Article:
Howto Design WordPress Blog To Survive The Digg
In this article I want to discuss one simple and yet, extremely important aspect of WordPress blog – page load speed and how to improve it enough to be able to Survive The Digg. God forbid your blog post becomes popular and makes it to front page of digg when it is not ready for it! Not only do you face the wrath from pissed off visitors but also possible issues with your host.
WordPress in its current state faces one of the biggest issues – loading speed and according to Ryan this will be one of the most important part of 2.4 release – optimizing performance. But what do you do in mean time?
Design Your WordPress Blog To Survive The Digg
Since I’m working with WordPress 2.3.1 all information I share in this post is directly related to this release and might not be true to your own blog. And if you do decide to follow my instruction – make absolutely sure to backup your blog and database!
There are 3 major problems I have found that contributes to slow page load and while I will address 2 of them – third option is entirely up to you because it deals directly with your personal preferences. And allow me to explain what I mean…
External Scripts and Widgets
I will not touch this option even though it is one of the biggest bottlenecks to your blog. Widgets is what greatly adds to interactivity of our blogs and while they slow it down we have to make some conscious decision on how many of them we actually place. I have no intentions to tell you to remove any external scripts and widgets that pull info from external sources.
Our blogs are representation of our ideas and widgets help to reinforce that vision by providing relevant information. As long as you are aware of the fact that is contributes to slowness of your blog – that is all I’m trying to accomplish. Play around with them and decide what HAS TO stay and what you can do without. Test results and make sure you don’t cripple your blog functionality and interactivity in process!
Yesterday I have spend several hours looking into a rather unpleasant issue with my blog database. While doing a regular backup I have discovered that my DB managed to grow to 13MB and further investigation using phpMyAdmin showed to me that wp_options table was taking more then half of it! Now, that table stores multiple setting and should never grow to to the size I have seen (over 7MB).
More investigation and cleaning followed to get it back to a more manageable size of 392 KiB. This size I can leave with but I want to share the issue I have found and how I got rid of it (partially). I have discovered following RSS hash entries taking up most of the space in that table
Looking through the fields within it I have discovered that it is a cached RSS that comes to my WordPress Admin panel with Development news and news related to WordPress. Obviously I don’t want to loose this option and yet I don’t want it to be taking up my database and bloat it to the size I have mentioned.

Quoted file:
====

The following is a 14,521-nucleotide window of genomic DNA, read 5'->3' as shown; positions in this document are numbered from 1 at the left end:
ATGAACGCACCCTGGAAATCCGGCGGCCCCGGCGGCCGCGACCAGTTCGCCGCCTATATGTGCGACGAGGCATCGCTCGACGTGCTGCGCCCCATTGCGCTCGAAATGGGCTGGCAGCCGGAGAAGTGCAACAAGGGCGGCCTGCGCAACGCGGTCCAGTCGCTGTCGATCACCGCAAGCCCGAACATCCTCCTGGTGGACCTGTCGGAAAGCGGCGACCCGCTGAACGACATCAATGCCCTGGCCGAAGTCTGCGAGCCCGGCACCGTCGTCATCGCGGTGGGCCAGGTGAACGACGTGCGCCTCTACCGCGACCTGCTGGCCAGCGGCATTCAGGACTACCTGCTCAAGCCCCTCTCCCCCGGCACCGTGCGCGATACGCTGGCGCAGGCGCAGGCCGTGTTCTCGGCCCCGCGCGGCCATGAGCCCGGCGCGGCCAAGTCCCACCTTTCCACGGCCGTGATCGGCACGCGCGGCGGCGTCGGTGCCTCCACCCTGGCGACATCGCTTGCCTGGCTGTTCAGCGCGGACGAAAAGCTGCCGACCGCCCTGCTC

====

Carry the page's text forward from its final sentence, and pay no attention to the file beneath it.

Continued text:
As you can see – it’s a 2 distinct fields: one for the entry itself and second with *_ts is a time stamp associated with that entry. I ended up deleting all files similar to above without any problems on my blog but was unable to get rid of this reappearing completely. Not sure if this is done by design or not but this is a huge issue for me as I’ll have to go back and address it every once in while. Looks like I’m not the only one having this issue as I have actually found a plugin that allows you to do it from Admin interface.
- Clean Options – finds orphaned options and allows for their removal from the wp_options table. If you find yourself with similar problem I recommend looking at this plugin.
As it stands now I attempted to delete and replace all WordPress core files and problem still exists for me, so no permanent solution found at this time.
Page Caching Mechanism
WordPress makes quite a few queries to generate dynamic pages and it is the portion of what development team is working on according to article by Ryan I mentioned in beginning of this post. But since many of this queries don’t have to repeated – it only makes sense to cache the pages once they are generated and present static page when it applies to a visitor.
I have previously looked at WP-Cache plugin and it didn’t work too well for me. It produced some visual atrocities on my blog that I didn’t like and I never gave it a full go ahead. Well, I have just installed a new plugin that dramatically improved my page load speed and so far haven’t been able to see any issues with it.
- WP Super Cache – Very fast caching module for WordPress. Once plugin enabled, you must enable the cache. Based on WP-Cache by Ricardo Galli Granada. By Donncha O Caoimh.
So far this plugin performs like a champ for me but there are a few things you need to know before installing it, so make sure to read the readme file included.
Once you take care of the tasks outlined above your blog should be Digg Ready and the unexpected fame will not kill your blog performance!
And I actually challenge you to Digg this post if you like it and let’s just see how ready is my blog for the front page (if I ever make it there) …Tags: digg, load speed, optimization, WordPress